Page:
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India pushes for power projects on rivers flowing into Pakistan

Nayanima Basu New Delhi | Updated on January 27, 2018

The Indian delegation headed by PK Saxena (left), in talks with his Pakistani counterpart Mirza Asif Saeed, in Islamabad on Monday   -  Anjum Naveed

Islamabad seeks time at Indus Water Treaty talks happening after two years

India on Monday pushed for building new hydropower plants even as it discussed exercising its rights under the Indus Water Treaty during the two-day Indus Water Commission meeting that began in Pakistan today.

The meeting of the commission, which took place after almost two years, was held in the backdrop of India threatening to suspend official-level talks on the World Bank-mediated treaty of 1960.

India was represented by a 10-member delegation, consisting of officials from the Ministry of External Affairs (MEA) and experts, led by Indus Water Commissioner PK Saxena.

During the meeting, India is reported to have informed the Pakistan side that it would expedite the hydro power projects on the rivers that are flowing into Pakistan. But it seems Pakistan had raised some objections to it and has sought more time to discuss the matter, sources told BusinessLine.

The Pakistan government is believed to have also informed India that the projects are in violation of the basic tenets of the treaty. The Indian side is also believed to have told Pakistan that it intends to review the treaty and that it wants to “fully utilise” the rights given to India under the treaty, sources added.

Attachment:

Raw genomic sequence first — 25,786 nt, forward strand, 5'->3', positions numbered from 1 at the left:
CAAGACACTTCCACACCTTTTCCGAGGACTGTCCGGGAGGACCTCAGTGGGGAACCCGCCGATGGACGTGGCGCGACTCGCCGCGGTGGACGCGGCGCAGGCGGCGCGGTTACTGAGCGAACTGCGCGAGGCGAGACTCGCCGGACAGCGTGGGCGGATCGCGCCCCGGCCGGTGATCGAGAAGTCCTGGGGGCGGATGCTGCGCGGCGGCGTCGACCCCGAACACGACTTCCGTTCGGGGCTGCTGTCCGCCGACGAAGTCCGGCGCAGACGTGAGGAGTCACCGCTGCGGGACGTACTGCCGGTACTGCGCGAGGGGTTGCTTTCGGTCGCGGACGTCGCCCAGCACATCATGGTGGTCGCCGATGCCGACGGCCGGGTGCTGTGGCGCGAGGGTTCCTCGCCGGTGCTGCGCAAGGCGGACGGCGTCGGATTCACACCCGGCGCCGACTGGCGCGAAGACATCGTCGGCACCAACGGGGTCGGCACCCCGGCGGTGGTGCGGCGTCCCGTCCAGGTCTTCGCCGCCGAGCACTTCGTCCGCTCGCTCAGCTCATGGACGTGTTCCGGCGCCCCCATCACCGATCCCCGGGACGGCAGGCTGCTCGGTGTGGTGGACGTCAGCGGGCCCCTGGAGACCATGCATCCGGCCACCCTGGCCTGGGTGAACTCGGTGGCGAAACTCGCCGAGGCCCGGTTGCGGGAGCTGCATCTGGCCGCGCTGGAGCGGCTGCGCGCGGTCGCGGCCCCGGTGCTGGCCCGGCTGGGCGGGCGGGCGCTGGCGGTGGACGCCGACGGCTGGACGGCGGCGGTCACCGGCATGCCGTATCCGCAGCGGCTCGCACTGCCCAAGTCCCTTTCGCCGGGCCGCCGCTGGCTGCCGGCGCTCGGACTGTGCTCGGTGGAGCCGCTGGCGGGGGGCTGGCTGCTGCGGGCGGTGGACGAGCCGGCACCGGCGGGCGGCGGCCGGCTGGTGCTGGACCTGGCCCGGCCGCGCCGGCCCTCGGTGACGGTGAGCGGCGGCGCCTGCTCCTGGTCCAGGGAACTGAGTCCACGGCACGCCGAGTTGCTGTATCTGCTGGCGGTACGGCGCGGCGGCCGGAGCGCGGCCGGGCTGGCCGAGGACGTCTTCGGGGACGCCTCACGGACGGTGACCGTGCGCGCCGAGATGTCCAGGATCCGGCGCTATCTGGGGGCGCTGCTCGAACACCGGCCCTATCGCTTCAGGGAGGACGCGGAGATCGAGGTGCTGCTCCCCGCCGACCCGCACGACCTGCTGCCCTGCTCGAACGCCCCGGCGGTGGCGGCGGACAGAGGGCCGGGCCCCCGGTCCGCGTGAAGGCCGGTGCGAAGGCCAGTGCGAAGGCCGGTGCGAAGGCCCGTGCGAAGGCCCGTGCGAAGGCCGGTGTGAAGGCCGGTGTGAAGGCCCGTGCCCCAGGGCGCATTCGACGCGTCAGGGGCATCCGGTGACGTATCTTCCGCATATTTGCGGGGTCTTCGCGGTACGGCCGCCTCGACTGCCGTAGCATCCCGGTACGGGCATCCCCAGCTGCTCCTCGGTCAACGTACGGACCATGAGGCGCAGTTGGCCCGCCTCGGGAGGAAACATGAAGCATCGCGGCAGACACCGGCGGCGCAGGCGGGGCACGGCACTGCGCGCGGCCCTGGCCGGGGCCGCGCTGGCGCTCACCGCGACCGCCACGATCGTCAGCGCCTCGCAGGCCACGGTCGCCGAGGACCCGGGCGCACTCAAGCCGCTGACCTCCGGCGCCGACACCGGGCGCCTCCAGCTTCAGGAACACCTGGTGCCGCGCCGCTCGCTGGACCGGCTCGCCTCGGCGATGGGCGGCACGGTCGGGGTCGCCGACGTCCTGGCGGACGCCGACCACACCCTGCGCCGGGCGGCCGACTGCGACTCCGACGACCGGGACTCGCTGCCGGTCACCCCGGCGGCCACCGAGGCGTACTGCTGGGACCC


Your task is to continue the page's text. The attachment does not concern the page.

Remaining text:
“While Pakistan has raised objections against India’s water projects on the Indus rivers, the reality is that India is merely utilising the provisions of the treaty that it has traditionally not been able to, thanks to a lack of adequate infrastructure.

“The post-Uri rhetoric by the Modi government about the suspension of the PIC was nothing but a charade. Undoing the treaty is not something New Delhi can afford to do, but building infrastructure on the rivers for non-consumptive purposes, which the treaty allows, is something it should,” said Happymon Jacob, Associate Professor of Disarmament Studies, Jawaharlal Nehru University.

Last year, India threatened to suspend the commissioner-level talks following the Uri attacks in September last year. This led India to put its focus on the treaty even as it plans to push the projects proposed across Jammu and Kashmir.

These projects are — Pakal Dul (1000 MW), Ratle (850 MW), Kishanganga (330 MW), Miyar (120 MW) and Lower Kalnai (48 MW) on the River Chenab. Pakistan is opposed to other two projects proposed by India – Kishenganga and Ratle. Under the policy, India has the right to draw waters from the rivers flowing into Pakistan for hydro power generation.

Sources said Pakistan also had serious objections to India’s plans to build these plants apart from raising issues over the proposed projects that are planned for J&K. Prime Minister Narendra Modi and his Pakistani counterpart Nawaz Sharif are expected to discuss this issue if they meet on the sidelines of the Shanghai Cooperation meet, scheduled in June in Astana.

“Pakistan is getting a lot of water because India has not utilised the treaty fully. We are drawing only 30 per cent of the water. If we utilise it fully, India will be able to give more water and electricity to Kashmir. This won’t impact Pakistan,” said Arun Sahgal, Senior Fellow, Delhi Policy Group.

Under Article VIII of the Indus Water Treaty, the Indus Water Commission must meet once a year alternately in India and Pakistan.

Published on March 20, 2017

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